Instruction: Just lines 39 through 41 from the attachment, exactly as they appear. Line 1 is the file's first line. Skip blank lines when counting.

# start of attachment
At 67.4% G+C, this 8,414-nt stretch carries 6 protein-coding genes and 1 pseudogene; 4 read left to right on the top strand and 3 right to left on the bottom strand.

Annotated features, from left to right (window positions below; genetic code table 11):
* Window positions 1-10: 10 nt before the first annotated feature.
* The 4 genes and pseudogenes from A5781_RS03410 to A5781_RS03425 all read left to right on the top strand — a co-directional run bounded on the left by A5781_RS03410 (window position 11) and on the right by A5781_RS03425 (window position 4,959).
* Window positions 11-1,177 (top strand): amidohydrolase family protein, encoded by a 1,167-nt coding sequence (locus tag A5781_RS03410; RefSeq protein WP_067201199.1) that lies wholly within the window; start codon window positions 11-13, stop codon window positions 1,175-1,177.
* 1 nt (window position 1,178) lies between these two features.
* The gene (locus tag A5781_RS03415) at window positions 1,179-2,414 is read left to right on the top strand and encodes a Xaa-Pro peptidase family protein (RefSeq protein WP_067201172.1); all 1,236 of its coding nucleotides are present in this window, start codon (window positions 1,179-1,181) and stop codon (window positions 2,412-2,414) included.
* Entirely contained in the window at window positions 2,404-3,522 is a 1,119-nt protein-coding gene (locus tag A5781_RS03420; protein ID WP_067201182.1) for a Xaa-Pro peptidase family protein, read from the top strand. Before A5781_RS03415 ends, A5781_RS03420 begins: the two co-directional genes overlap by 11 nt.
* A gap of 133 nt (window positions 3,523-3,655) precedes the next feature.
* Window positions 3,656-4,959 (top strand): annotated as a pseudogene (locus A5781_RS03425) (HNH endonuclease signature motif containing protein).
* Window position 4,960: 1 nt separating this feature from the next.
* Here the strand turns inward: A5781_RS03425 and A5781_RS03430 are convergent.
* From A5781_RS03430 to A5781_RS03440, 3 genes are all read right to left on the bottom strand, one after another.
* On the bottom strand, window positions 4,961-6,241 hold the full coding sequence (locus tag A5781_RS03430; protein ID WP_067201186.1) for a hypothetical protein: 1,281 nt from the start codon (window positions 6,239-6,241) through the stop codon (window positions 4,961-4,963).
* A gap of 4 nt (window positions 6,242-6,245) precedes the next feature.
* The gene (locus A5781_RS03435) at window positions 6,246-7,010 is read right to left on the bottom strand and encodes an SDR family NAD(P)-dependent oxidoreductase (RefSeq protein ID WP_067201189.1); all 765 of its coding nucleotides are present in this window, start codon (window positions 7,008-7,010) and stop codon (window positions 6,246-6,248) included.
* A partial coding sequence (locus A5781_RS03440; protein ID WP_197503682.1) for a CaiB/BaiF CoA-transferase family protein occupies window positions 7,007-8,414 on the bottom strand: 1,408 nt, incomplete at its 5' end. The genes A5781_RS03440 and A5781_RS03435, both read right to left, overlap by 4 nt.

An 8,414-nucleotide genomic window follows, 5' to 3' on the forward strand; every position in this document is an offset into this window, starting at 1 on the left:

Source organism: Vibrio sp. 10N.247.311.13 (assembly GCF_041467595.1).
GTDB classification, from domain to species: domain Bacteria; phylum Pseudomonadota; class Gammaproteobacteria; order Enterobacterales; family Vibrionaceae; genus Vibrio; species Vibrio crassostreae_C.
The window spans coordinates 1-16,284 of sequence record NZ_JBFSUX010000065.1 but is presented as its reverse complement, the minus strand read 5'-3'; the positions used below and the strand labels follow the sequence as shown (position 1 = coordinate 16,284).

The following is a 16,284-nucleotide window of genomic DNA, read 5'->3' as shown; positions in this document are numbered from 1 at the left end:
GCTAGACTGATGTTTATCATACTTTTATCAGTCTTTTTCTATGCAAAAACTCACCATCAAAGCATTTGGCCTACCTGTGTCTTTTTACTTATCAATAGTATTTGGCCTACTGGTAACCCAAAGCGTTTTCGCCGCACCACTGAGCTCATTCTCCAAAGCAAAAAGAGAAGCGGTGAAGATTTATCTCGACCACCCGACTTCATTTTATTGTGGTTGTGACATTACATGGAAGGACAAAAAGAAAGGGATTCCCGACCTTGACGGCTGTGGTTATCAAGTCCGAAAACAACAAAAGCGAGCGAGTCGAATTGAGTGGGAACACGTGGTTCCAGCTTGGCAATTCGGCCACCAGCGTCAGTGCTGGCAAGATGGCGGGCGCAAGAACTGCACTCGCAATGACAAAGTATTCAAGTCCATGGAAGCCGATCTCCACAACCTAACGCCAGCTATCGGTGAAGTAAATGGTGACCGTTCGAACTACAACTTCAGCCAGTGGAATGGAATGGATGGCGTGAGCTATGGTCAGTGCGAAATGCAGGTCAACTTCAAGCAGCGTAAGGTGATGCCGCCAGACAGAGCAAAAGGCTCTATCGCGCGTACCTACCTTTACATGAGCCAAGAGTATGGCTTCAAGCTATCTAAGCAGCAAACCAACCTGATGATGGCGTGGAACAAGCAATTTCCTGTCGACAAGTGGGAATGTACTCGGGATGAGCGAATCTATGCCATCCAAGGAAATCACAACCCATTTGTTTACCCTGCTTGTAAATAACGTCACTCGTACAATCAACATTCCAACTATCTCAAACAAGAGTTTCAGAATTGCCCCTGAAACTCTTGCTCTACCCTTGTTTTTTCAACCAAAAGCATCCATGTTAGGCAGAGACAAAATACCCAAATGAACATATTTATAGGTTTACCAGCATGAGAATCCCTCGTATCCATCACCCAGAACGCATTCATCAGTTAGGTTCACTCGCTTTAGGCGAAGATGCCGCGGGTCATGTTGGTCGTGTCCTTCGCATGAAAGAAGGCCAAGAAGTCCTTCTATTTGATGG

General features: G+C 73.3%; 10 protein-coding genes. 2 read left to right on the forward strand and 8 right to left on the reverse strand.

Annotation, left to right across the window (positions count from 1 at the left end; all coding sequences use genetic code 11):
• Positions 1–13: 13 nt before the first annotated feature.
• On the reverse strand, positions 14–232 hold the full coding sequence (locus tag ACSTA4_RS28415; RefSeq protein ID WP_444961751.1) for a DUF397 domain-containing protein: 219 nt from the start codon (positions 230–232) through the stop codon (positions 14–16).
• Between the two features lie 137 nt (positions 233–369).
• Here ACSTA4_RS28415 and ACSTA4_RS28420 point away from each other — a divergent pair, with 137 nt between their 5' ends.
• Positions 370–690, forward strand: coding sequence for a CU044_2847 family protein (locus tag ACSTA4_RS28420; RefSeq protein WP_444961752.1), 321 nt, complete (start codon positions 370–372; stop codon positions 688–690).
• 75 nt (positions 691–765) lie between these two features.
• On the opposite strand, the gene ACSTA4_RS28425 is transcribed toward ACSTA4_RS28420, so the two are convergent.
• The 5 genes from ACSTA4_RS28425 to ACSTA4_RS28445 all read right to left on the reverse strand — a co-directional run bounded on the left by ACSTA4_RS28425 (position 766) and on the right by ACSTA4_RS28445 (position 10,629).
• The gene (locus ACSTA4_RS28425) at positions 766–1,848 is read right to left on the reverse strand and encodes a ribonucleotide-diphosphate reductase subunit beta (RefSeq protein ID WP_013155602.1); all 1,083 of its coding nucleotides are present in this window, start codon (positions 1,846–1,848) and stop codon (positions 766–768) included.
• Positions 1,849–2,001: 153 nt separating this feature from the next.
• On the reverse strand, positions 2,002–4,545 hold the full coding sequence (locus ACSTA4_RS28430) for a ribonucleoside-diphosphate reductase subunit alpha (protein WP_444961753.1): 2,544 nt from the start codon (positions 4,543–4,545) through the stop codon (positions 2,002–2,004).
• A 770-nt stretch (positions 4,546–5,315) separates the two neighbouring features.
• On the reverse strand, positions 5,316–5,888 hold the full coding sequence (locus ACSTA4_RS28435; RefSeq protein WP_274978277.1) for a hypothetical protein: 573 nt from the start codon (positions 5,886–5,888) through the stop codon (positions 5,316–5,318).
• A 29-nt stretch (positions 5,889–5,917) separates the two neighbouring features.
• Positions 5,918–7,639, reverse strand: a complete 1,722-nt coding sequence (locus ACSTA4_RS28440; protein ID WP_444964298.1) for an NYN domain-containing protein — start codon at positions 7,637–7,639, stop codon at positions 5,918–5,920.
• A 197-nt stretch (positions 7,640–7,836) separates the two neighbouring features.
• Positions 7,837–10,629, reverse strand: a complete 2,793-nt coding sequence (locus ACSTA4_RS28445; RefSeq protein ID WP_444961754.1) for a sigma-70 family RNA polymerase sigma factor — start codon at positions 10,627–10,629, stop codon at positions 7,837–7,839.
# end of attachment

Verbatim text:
• A 29-nt stretch (positions 5,889–5,917) separates the two neighbouring features.
• Positions 5,918–7,639, reverse strand: a complete 1,722-nt coding sequence (locus ACSTA4_RS28440; protein ID WP_444964298.1) for an NYN domain-containing protein — start codon at positions 7,637–7,639, stop codon at positions 5,918–5,920.
• A 197-nt stretch (positions 7,640–7,836) separates the two neighbouring features.